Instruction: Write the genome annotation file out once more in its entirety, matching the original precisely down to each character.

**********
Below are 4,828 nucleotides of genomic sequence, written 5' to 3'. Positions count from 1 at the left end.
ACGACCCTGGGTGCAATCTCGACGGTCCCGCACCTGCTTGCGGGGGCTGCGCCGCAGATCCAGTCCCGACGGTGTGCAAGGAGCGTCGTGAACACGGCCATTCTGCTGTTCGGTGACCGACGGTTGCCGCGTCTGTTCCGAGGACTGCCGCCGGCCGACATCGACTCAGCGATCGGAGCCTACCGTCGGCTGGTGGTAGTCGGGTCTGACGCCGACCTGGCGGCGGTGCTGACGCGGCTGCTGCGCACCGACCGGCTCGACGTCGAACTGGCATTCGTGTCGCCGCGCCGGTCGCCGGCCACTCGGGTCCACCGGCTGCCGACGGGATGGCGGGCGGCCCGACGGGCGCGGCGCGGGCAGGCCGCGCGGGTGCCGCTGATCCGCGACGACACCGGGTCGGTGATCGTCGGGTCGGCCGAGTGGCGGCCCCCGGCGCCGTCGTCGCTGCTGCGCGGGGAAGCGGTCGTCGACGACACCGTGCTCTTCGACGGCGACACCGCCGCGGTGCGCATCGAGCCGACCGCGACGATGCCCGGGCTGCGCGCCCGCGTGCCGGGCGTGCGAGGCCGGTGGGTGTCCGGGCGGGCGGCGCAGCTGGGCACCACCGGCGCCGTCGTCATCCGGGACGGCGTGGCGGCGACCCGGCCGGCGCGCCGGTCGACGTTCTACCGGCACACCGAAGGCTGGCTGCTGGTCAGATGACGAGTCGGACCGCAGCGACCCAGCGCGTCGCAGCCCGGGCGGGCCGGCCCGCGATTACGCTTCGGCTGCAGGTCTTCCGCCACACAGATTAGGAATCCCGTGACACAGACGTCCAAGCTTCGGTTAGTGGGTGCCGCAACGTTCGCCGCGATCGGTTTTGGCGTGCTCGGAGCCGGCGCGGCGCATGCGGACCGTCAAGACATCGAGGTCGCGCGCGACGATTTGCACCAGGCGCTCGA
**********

Below are 4,828 nucleotides of genomic sequence, written 5' to 3'. Positions count from 1 at the left end.
ACGACCCTGGGTGCAATCTCGACGGTCCCGCACCTGCTTGCGGGGGCTGCGCCGCAGATCCAGTCCCGACGGTGTGCAAGGAGCGTCGTGAACACGGCCATTCTGCTGTTCGGTGACCGACGGTTGCCGCGTCTGTTCCGAGGACTGCCGCCGGCCGACATCGACTCAGCGATCGGAGCCTACCGTCGGCTGGTGGTAGTCGGGTCTGACGCCGACCTGGCGGCGGTGCTGACGCGGCTGCTGCGCACCGACCGGCTCGACGTCGAACTGGCATTCGTGTCGCCGCGCCGGTCGCCGGCCACTCGGGTCCACCGGCTGCCGACGGGATGGCGGGCGGCCCGACGGGCGCGGCGCGGGCAGGCCGCGCGGGTGCCGCTGATCCGCGACGACACCGGGTCGGTGATCGTCGGGTCGGCCGAGTGGCGGCCCCCGGCGCCGTCGTCGCTGCTGCGCGGGGAAGCGGTCGTCGACGACACCGTGCTCTTCGACGGCGACACCGCCGCGGTGCGCATCGAGCCGACCGCGACGATGCCCGGGCTGCGCGCCCGCGTGCCGGGCGTGCGAGGCCGGTGGGTGTCCGGGCGGGCGGCGCAGCTGGGCACCACCGGCGCCGTCGTCATCCGGGACGGCGTGGCGGCGACCCGGCCGGCGCGCCGGTCGACGTTCTACCGGCACACCGAAGGCTGGCTGCTGGTCAGATGACGAGTCGGACCGCAGCGACCCAGCGCGTCGCAGCCCGGGCGGGCCGGCCCGCGATTACGCTTCGGCTGCAGGTCTTCCGCCACACAGATTAGGAATCCCGTGACACAGACGTCCAAGCTTCGGTTAGTGGGTGCCGCAACGTTCGCCGCGATCGGTTTTGGCGTGCTCGGAGCCGGCGCGGCGCATGCGGACCGTCAAGACATCGAGGTCGCGCGCGACGATTTGCACCAGGCGCTCGA